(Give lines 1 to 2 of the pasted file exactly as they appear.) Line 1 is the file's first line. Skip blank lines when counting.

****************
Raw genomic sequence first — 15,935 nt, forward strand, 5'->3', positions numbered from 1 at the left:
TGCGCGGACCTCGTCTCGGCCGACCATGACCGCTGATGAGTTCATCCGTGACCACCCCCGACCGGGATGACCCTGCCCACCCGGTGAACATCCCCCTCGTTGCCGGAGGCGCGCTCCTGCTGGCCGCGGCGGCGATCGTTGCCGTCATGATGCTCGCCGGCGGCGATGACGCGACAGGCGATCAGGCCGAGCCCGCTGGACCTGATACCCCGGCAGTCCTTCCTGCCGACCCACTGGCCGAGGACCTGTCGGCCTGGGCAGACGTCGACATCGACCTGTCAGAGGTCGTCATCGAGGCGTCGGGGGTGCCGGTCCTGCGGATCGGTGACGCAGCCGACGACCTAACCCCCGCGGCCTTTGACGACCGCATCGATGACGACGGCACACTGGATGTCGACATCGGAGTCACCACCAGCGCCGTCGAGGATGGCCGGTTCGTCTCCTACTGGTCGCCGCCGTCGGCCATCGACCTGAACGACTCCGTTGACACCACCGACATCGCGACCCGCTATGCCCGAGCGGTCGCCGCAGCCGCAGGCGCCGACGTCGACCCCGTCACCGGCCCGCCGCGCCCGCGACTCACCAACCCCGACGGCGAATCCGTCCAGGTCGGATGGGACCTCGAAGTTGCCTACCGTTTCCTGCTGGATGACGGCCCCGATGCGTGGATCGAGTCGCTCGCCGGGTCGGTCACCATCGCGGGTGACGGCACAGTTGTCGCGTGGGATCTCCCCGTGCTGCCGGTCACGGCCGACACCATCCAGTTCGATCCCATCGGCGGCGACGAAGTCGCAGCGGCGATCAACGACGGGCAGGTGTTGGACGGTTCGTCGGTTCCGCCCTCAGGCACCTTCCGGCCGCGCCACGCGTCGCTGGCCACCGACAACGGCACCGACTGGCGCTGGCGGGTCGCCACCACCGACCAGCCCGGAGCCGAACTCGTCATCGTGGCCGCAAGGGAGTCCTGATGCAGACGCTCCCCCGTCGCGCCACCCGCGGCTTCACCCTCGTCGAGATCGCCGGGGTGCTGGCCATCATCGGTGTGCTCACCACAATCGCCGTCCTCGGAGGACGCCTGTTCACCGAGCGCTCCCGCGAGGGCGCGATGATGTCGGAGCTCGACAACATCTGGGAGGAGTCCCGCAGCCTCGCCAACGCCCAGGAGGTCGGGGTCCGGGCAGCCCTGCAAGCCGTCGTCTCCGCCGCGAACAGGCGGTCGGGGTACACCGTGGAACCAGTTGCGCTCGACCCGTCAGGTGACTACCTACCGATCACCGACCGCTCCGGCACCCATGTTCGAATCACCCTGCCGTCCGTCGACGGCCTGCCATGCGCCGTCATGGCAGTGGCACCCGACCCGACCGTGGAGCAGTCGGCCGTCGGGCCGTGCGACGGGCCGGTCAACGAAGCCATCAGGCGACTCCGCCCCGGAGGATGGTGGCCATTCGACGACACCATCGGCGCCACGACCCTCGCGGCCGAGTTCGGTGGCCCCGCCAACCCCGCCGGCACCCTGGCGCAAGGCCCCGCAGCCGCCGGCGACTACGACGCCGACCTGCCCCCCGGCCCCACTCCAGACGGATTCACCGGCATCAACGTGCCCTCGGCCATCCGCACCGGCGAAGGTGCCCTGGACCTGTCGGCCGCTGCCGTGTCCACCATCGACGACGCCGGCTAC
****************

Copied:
Raw genomic sequence first — 15,935 nt, forward strand, 5'->3', positions numbered from 1 at the left:
TGCGCGGACCTCGTCTCGGCCGACCATGACCGCTGATGAGTTCATCCGTGACCACCCCCGACCGGGATGACCCTGCCCACCCGGTGAACATCCCCCTCGTTGCCGGAGGCGCGCTCCTGCTGGCCGCGGCGGCGATCGTTGCCGTCATGATGCTCGCCGGCGGCGATGACGCGACAGGCGATCAGGCCGAGCCCGCTGGACCTGATACCCCGGCAGTCCTTCCTGCCGACCCACTGGCCGAGGACCTGTCGGCCTGGGCAGACGTCGACATCGACCTGTCAGAGGTCGTCATCGAGGCGTCGGGGGTGCCGGTCCTGCGGATCGGTGACGCAGCCGACGACCTAACCCCCGCGGCCTTTGACGACCGCATCGATGACGACGGCACACTGGATGTCGACATCGGAGTCACCACCAGCGCCGTCGAGGATGGCCGGTTCGTCTCCTACTGGTCGCCGCCGTCGGCCATCGACCTGAACGACTCCGTTGACACCACCGACATCGCGACCCGCTATGCCCGAGCGGTCGCCGCAGCCGCAGGCGCCGACGTCGACCCCGTCACCGGCCCGCCGCGCCCGCGACTCACCAACCCCGACGGCGAATCCGTCCAGGTCGGATGGGACCTCGAAGTTGCCTACCGTTTCCTGCTGGATGACGGCCCCGATGCGTGGATCGAGTCGCTCGCCGGGTCGGTCACCATCGCGGGTGACGGCACAGTTGTCGCGTGGGATCTCCCCGTGCTGCCGGTCACGGCCGACACCATCCAGTTCGATCCCATCGGCGGCGACGAAGTCGCAGCGGCGATCAACGACGGGCAGGTGTTGGACGGTTCGTCGGTTCCGCCCTCAGGCACCTTCCGGCCGCGCCACGCGTCGCTGGCCACCGACAACGGCACCGACTGGCGCTGGCGGGTCGCCACCACCGACCAGCCCGGAGCCGAACTCGTCATCGTGGCCGCAAGGGAGTCCTGATGCAGACGCTCCCCCGTCGCGCCACCCGCGGCTTCACCCTCGTCGAGATCGCCGGGGTGCTGGCCATCATCGGTGTGCTCACCACAATCGCCGTCCTCGGAGGACGCCTGTTCACCGAGCGCTCCCGCGAGGGCGCGATGATGTCGGAGCTCGACAACATCTGGGAGGAGTCCCGCAGCCTCGCCAACGCCCAGGAGGTCGGGGTCCGGGCAGCCCTGCAAGCCGTCGTCTCCGCCGCGAACAGGCGGTCGGGGTACACCGTGGAACCAGTTGCGCTCGACCCGTCAGGTGACTACCTACCGATCACCGACCGCTCCGGCACCCATGTTCGAATCACCCTGCCGTCCGTCGACGGCCTGCCATGCGCCGTCATGGCAGTGGCACCCGACCCGACCGTGGAGCAGTCGGCCGTCGGGCCGTGCGACGGGCCGGTCAACGAAGCCATCAGGCGACTCCGCCCCGGAGGATGGTGGCCATTCGACGACACCATCGGCGCCACGACCCTCGCGGCCGAGTTCGGTGGCCCCGCCAACCCCGCCGGCACCCTGGCGCAAGGCCCCGCAGCCGCCGGCGACTACGACGCCGACCTGCCCCCCGGCCCCACTCCAGACGGATTCACCGGCATCAACGTGCCCTCGGCCATCCGCACCGGCGAAGGTGCCCTGGACCTGTCGGCCGCTGCCGTGTCCACCATCGACGACGCCGGCTAC